Ganoderma Lucidum

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Ganoderma Lucidum

  1. 1. Luigi Leung 80171899 Lingzhi ( Ganoderma Lucidum )
  2. 2. Names <ul><li>Traditional Chinese: 靈芝 (pronounced: ling gi) </li></ul><ul><li>Simplified Chinese: 灵芝 (pronounced: ling zhi) </li></ul><ul><li>Korean: 영지 (pronounced: yeong ji) </li></ul><ul><li>Japanese: 靈芝 (pronounced: rei shi) </li></ul><ul><li>Scientific name: Ganoderma Lucidum </li></ul>
  3. 3. Area of Origin <ul><li>Ganoderma lucidum originated from Asia (specifically China and Japan) </li></ul><ul><li>Appears in a 1800 1 years old Chinese medicinal book: </li></ul><ul><ul><ul><li>Shennong’s Herbal Classic 2 ( 神農本草經 ) </li></ul></ul></ul><ul><li>One of the oldest mushroom recorded and known used in medicine </li></ul><ul><ul><ul><li>1 Shennong lived between 2737 - 2697 BC. (over 4000 years ago) </li></ul></ul></ul><ul><ul><ul><li>Book was published in around 220AD. (around 1800 years ago) </li></ul></ul></ul><ul><ul><ul><li>2 Also known as: Materia Medica , The Divine Farmer's Herb-Root Classic, Shennong Bencao Jing. </li></ul></ul></ul>
  4. 4. Area of Origin Isolated Ganoderma Ganoderma in natural habitat Shennong (aka. Yan Emperor) (aka. Father of Chinese agriculture)
  5. 5. Current Area of Cultivation <ul><li>Worldwide </li></ul><ul><li>Grown in tropical and temperate geographical regions. </li></ul><ul><li>Optimal growth conditions: </li></ul><ul><ul><li>Temperature: between 18 - 30°C </li></ul></ul><ul><ul><li>Humidity: between 85 - 95%. </li></ul></ul><ul><li>There are three methods of Ganoderma cultivation: </li></ul><ul><ul><ul><ul><li>wood log cultivation </li></ul></ul></ul></ul><ul><ul><ul><ul><li>pot or bottle cultivation </li></ul></ul></ul></ul><ul><ul><ul><ul><li>tank cultivation </li></ul></ul></ul></ul><ul><li>In conclusion in numerous studies of methods of cultivation in the past 30 years, Ganoderma harvested by wood log cultivation have shown to be the best method for high quality Ganoderma lucidum . </li></ul>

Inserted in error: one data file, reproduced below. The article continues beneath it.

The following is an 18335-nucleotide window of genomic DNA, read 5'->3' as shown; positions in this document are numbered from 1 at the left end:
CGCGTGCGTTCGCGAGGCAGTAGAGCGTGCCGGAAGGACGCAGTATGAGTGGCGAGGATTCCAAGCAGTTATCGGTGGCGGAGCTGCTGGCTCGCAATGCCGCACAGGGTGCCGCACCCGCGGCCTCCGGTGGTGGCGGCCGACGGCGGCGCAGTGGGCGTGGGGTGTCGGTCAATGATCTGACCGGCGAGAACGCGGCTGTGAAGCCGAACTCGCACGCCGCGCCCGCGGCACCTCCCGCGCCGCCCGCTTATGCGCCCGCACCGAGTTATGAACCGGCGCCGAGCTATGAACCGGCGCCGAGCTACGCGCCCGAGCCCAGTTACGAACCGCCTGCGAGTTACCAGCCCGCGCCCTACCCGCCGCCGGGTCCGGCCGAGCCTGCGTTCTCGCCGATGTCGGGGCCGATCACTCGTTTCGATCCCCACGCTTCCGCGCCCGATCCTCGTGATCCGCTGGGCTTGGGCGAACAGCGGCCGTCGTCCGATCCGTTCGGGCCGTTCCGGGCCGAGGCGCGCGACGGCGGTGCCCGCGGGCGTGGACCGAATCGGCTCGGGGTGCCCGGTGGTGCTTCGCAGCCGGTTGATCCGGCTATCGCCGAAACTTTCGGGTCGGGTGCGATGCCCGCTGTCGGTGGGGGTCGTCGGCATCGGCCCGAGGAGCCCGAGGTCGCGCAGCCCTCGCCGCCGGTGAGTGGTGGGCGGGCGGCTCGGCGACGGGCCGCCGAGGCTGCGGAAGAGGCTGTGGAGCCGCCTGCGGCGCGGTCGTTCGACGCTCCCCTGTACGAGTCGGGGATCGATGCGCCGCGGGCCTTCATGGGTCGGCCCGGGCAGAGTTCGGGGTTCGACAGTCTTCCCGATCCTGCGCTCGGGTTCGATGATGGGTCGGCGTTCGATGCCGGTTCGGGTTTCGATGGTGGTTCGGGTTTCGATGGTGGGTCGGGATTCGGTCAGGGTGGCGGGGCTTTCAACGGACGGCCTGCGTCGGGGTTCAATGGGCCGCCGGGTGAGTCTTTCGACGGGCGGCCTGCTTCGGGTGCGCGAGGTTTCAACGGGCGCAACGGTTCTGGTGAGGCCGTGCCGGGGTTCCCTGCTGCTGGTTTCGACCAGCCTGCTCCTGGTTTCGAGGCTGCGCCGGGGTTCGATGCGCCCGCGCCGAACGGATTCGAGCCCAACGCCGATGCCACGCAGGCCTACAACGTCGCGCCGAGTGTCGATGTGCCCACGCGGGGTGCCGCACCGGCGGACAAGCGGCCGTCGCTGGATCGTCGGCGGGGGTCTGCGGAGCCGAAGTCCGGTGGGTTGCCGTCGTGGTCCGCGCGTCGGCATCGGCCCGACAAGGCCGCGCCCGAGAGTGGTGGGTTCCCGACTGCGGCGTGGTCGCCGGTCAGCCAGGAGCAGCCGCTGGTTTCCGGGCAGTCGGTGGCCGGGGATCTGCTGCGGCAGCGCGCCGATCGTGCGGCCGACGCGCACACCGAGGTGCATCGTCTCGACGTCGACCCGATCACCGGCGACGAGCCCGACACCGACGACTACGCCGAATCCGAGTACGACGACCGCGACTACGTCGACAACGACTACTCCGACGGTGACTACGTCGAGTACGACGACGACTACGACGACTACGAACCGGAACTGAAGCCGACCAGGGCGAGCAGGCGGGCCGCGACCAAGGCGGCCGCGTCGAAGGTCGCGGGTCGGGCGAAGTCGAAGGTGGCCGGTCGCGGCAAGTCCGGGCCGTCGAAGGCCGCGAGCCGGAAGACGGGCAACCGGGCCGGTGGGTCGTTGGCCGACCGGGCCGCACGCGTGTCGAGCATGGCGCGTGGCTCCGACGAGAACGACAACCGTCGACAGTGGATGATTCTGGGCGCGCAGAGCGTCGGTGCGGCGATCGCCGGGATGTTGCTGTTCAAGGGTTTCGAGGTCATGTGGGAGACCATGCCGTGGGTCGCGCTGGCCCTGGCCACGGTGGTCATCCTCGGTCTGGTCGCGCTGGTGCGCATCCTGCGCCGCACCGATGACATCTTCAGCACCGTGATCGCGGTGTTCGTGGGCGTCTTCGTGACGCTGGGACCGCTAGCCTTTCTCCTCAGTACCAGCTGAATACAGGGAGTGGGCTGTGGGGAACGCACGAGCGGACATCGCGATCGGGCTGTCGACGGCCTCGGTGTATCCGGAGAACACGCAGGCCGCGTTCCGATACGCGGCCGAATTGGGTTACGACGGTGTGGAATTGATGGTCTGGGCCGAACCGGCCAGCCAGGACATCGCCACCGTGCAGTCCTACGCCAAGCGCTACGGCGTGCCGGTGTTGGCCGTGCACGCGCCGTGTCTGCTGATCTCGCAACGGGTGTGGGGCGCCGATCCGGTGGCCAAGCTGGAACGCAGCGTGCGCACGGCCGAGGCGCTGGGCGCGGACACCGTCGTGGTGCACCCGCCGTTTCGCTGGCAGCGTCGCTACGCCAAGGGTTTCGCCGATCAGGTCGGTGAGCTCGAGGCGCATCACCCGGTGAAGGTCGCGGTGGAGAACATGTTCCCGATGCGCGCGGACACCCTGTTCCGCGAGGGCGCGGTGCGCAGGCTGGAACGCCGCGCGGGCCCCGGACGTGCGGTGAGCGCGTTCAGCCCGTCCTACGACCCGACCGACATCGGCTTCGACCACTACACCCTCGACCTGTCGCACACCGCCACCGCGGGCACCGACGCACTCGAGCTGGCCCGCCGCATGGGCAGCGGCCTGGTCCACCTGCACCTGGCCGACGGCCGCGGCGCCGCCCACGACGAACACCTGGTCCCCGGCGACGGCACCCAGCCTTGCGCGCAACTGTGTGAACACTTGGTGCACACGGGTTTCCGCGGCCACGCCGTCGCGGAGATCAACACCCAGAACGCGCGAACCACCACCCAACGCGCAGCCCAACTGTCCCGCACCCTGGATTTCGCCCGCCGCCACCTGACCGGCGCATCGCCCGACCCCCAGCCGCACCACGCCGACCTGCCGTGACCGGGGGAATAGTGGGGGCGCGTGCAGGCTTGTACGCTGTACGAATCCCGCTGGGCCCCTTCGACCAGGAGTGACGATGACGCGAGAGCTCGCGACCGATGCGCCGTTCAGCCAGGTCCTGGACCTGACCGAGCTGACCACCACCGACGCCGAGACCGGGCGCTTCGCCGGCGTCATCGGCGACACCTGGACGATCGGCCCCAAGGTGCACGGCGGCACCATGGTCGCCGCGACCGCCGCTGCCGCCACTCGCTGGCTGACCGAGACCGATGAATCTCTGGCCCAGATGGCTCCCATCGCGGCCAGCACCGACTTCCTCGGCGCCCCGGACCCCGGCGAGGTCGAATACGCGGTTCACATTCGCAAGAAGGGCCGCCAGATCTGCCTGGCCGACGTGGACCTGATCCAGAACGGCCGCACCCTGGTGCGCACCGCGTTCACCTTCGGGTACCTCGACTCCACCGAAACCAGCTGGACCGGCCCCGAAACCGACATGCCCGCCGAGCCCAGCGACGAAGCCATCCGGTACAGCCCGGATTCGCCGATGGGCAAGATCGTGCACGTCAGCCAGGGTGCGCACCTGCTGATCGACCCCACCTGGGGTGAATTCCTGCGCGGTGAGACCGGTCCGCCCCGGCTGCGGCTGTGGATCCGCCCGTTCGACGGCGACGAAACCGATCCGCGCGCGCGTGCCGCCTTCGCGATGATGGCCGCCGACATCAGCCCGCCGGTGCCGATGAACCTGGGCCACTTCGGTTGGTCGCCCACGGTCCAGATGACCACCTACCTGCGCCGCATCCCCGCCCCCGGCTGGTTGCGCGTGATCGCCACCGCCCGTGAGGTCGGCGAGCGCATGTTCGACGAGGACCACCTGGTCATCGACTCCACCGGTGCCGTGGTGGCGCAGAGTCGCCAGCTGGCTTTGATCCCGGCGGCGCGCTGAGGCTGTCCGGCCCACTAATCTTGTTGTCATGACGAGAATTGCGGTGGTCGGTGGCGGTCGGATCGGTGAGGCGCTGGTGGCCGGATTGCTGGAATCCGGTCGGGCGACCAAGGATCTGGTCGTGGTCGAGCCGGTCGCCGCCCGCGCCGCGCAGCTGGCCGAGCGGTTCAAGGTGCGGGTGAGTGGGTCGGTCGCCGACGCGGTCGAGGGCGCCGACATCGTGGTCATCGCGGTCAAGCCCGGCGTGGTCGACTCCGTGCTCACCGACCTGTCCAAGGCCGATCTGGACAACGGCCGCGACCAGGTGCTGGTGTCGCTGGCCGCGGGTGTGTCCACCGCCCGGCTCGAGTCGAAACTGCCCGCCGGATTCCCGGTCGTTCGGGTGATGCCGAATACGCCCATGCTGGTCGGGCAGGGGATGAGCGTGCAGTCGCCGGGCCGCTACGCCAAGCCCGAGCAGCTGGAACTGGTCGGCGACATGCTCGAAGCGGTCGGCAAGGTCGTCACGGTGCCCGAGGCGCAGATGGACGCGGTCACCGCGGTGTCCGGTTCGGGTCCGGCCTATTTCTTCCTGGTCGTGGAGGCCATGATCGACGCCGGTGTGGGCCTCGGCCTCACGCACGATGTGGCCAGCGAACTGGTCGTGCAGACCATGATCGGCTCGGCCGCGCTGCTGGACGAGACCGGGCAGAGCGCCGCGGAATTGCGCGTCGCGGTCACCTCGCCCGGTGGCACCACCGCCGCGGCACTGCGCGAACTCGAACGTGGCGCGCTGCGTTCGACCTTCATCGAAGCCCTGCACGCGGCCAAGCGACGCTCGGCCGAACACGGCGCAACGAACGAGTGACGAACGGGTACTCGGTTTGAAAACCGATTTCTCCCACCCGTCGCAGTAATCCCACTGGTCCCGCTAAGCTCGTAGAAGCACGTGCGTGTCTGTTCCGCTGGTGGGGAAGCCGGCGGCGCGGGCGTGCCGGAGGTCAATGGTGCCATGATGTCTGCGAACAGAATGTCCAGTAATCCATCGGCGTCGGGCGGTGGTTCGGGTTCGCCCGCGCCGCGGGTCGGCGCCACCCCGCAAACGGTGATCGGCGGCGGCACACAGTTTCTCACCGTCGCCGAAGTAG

6. 6. Current Area of Cultivation Wood log cultivation Pot or bottle cultivation Tank (box) cultivation
  7. 7. Historical Significance/Usage <ul><li>The word “ling zhi” literally means “spirit divine-plant” or “herb of spiritual potency” </li></ul><ul><li>In Shennong’s Herbal Classic, Ganoderma is listed under the “superior” category out of the three categories. This category is also known as “God’s herbs” which includes herbs effective for multiple diseases because of its effect on maintaining and restoring the body’s balance. (this is the yin/yang theory regarding diseases are caused by imbalances). These herbs can be eaten for long periods of time without adverse side effects. Ganoderma was used as a cure-it-all tonic. </li></ul><ul><li>Because of Ganoderma’s rarity in ancient time, only the emperors took them as a regular and integral part of their diet. Ganoderma was reputed to generate power and to promote a long, healthy, wise life. For an emperor to survive and prosper, it was essential to prevent potential enemies obtaining benefits of Ganoderma . As a result, unauthorized possession of Ganoderma subjected the person to a death sentence in ancient Imperial China. </li></ul>